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Ski and concertScherer Tours in Höchberg, Germany, is offering a bus-and-lodging package to May’s Top of the Mountain Concert at Ischgl, Austria, an event it is calling the “ski party of the season.”

The site is known for its late-season skiing — 90 percent of the ski runs are above 6,600 feet — and for this party and concert, which this year features singer Alicia Keys.

Cost of the package, which runs April 30 to May 2, is 275 euros per person, double occupancy, and includes round-trip bus transportation in Germany, two nights in a three-star hotel, transfers to the lifts, two-day skiing pass and concert ticket.

For reservations, contact Scherer Tours at (+49) (0) 931-409046, or by e-mail at scherer_tours@t-online.de. Several ski clubs at U.S. military bases in Germany are also offering trips to the concert that weekend.

Chocolate in BerlinYet another reason to visit Berlin, Germany: chocolate.

Ritter Sport has opened the Bunte Schokowelt — or Chocolateworld — on Französische Strasse 24 in the capital city. The 10,800-square-foot attraction has three levels on which you’ll find: a Schokolateria, or cafeteria; Shokoshop and Schokoreaction, where you can buy or make your own chocolate under the direction of a chocolate master; Schokotrail, an information exhibit to learn more about chocolate; a Schokolounge and a Schokowerkstatt, a chocolate workshop for children.

The center is open 10 a.m. to 8 p.m. Monday through Thursday, 10 a.m. to 10 p.m. Friday and Saturday and 10 a.m. to 6 p.m. Sunday. And best of all, admission is free.

More information available at www.rittersport.de/#/de_DE/berlin.

Igloo hotelLooking for an unusual winter break? How about a Nordic vacation that includes an overnight in an ice hotel?

The Igloo Hotel near Alta, Norway, opened Jan. 15 and remains open until mid-April. It’s about 12 miles from the city on the banks of the Alta River.

The 30-room hotel is made entirely of ice, from the walls to the bar glasses. Temperatures ranging between -4 and -7 degrees Centigrade keep the ice chapel, bar, lounges and ice sculptures in a constantly frozen state. A nearby service center includes a restaurant, toilets and showers, sauna, two outdoor hot tubs, meeting facilities, reception and souvenir shop.

Guests sleep on reindeer-hide mattresses in arctic sleeping bags to stay warm at night.

An overnight package costs 2,396 Norwegian kroner (about $425) for adults and 995 Norwegian kroner for children under 12. It includes accommodation, a two-course dinner, morning sauna, breakfast buffet and round-trip bus transportation from the Alta town center. Those who just want to see the hotel can visit between noon and 2 p.m. and 6 and 8 p.m. The entrance fee is 100 Norwegian kroner for adults, 50 for children.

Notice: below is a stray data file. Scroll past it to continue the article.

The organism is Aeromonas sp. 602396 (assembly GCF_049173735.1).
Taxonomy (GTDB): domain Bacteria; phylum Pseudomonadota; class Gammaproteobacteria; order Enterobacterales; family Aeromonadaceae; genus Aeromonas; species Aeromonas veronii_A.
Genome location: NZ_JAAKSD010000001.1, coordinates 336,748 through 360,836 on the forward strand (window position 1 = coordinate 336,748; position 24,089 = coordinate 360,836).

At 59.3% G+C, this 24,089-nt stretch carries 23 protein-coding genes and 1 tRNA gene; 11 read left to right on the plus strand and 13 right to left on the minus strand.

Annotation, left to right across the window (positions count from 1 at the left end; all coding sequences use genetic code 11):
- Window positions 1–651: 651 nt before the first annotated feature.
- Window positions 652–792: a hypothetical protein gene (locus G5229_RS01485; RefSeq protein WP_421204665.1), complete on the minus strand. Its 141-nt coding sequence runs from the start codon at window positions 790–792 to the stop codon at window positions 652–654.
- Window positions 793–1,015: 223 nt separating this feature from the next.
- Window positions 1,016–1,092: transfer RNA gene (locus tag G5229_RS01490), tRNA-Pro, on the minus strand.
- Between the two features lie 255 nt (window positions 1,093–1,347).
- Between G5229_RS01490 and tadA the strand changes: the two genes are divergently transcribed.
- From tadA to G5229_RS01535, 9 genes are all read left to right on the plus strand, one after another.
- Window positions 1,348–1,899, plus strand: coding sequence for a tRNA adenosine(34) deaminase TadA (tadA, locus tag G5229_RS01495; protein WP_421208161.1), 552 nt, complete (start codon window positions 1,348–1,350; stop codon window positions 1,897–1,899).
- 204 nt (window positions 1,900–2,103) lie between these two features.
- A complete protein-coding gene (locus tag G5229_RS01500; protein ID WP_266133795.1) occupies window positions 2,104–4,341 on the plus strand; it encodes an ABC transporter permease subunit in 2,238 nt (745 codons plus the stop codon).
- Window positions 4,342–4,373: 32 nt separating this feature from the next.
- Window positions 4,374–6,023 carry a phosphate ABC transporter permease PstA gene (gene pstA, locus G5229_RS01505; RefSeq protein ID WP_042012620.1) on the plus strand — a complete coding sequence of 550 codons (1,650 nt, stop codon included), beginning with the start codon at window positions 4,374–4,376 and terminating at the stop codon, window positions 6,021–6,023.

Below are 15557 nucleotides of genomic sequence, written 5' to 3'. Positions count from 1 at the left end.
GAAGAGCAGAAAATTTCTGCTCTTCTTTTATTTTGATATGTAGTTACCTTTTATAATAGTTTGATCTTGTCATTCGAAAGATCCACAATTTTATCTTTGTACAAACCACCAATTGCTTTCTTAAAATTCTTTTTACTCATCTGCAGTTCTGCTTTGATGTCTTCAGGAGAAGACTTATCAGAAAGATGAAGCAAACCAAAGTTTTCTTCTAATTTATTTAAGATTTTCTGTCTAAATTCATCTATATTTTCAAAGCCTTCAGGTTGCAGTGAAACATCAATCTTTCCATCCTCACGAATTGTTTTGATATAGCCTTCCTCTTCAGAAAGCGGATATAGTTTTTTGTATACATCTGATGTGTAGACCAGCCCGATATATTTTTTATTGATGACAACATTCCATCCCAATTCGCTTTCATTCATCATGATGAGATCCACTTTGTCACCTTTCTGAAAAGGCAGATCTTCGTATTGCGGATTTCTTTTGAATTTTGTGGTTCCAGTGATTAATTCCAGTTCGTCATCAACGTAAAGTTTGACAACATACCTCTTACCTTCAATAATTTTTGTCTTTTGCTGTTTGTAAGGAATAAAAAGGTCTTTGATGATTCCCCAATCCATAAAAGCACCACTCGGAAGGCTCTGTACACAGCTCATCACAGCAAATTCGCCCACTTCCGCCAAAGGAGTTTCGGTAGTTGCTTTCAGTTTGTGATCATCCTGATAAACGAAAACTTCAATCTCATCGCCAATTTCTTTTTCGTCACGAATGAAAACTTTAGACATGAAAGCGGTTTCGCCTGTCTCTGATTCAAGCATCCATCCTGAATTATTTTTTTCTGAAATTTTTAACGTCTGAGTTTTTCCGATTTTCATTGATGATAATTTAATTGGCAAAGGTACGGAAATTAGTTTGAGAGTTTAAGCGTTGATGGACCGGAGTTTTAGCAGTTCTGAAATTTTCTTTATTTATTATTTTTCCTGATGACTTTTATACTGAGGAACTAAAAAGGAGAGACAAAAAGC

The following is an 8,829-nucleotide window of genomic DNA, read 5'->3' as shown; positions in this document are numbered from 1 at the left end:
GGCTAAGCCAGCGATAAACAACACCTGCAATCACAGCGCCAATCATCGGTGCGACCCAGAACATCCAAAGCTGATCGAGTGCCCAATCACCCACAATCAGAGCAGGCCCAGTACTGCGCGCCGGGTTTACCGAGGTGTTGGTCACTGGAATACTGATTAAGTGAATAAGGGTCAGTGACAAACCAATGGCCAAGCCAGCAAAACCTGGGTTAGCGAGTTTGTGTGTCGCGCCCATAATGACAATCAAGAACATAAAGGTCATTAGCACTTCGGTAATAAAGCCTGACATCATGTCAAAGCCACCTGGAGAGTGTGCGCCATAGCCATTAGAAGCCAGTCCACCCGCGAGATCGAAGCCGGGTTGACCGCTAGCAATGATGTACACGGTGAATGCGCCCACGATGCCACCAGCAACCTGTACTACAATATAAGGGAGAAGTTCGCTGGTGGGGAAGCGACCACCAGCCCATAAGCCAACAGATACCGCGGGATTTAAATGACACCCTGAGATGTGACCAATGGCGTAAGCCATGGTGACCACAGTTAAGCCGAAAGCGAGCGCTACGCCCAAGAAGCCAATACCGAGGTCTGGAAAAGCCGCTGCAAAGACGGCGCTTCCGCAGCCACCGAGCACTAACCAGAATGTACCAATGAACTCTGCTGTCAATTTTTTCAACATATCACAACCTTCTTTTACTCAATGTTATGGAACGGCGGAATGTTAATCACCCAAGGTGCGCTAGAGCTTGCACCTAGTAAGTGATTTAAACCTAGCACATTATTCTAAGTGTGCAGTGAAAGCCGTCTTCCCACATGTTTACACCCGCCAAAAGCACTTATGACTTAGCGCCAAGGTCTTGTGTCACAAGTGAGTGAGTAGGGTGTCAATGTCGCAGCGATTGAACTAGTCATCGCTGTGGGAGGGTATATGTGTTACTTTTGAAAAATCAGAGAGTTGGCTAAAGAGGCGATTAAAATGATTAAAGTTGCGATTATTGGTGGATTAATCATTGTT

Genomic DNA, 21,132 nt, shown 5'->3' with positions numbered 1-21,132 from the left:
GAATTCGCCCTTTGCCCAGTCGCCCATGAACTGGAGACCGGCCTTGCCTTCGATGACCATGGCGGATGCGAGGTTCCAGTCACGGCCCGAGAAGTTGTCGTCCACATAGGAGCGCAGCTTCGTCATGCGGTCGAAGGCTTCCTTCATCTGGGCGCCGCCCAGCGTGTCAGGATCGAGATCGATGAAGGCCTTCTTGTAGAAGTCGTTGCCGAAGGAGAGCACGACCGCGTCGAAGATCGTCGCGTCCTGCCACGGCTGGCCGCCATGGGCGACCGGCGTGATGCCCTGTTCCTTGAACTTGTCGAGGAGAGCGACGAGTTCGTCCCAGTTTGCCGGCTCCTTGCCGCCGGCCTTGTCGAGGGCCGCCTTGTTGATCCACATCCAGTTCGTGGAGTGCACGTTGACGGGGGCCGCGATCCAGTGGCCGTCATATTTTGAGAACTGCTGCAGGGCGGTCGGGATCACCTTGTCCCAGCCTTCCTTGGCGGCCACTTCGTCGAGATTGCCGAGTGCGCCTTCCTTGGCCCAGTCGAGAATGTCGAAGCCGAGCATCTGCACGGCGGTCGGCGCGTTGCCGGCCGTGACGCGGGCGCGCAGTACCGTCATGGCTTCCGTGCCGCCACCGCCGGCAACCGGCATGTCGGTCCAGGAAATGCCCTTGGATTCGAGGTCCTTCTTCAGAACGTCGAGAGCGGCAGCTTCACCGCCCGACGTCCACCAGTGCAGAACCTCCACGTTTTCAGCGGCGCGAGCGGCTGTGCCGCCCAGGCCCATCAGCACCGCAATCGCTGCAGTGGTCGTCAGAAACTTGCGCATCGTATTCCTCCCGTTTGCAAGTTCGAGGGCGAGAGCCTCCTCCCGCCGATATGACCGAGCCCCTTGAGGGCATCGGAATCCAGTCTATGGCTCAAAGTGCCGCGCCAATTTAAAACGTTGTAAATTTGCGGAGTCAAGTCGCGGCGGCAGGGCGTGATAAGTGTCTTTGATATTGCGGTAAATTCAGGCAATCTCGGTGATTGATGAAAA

Winter activities in the area include snowmobile safaris and overnights in a lavvo (traditional Sami tent) camp. Then there is the Alta Museum, which includes an outside area showcasing rock carvings, some of which date to 4200 B.C. More details at www.sorrisniva.no.

The SnowHotel in the Pallas-Yllätunturi National Park in Finland offers similar accommodation.

Best BetsSCOTLAND: If you can sing “Auld Lang Syne” or recite “A Red, Red Rose” — or better, “Address to a Haggis” — you’re already on your way to celebrating Burns Night on Tuesday. The annual event celebrates the birthday of Scotland’s bard, Robert Burns, who is credited with restoring the traditions and pride of the “common man” with his works written in the Lowland Scottish dialect. Even if you’re not in Scotland, you can mark Burns’ birthday (he would have been 251 years old this year) by organizing your own Burns dinner with bagpipe music, poetry recitation, singing, ceilidhs, whisky and a dinner with haggis (minced heart, lungs and liver of a sheep or calf with oatmeal and seasonings and boiled in the stomach of the slaughtered animal). Or you can get by with just whisky and a poem or two. Find more information at the official Burns Web site, www.robertburns.org.

SWITZERLAND: Join the dancing in the Basel streets Wednesday during the city’s annual Vogel Gryff festival, a 16th-century tradition that symbolically unites three of the city’s neighborhoods. In the morning, a raft with two drummers, two flag bearers, two cannoneers and a “wild man” float down the Rhine to the city’s middle bridge to meet up with Vogel Gryff (a griffin) and Leu (a lion). At noon, the three figures — the wild man, griffin and lion, heraldic figures of the three neighborhoods — dance to the beat of drums, an activity the locals take up and continue throughout the day and night. Find more information on the festival at Basel’s Web site, www.basel.com.

— Jayne Traendly

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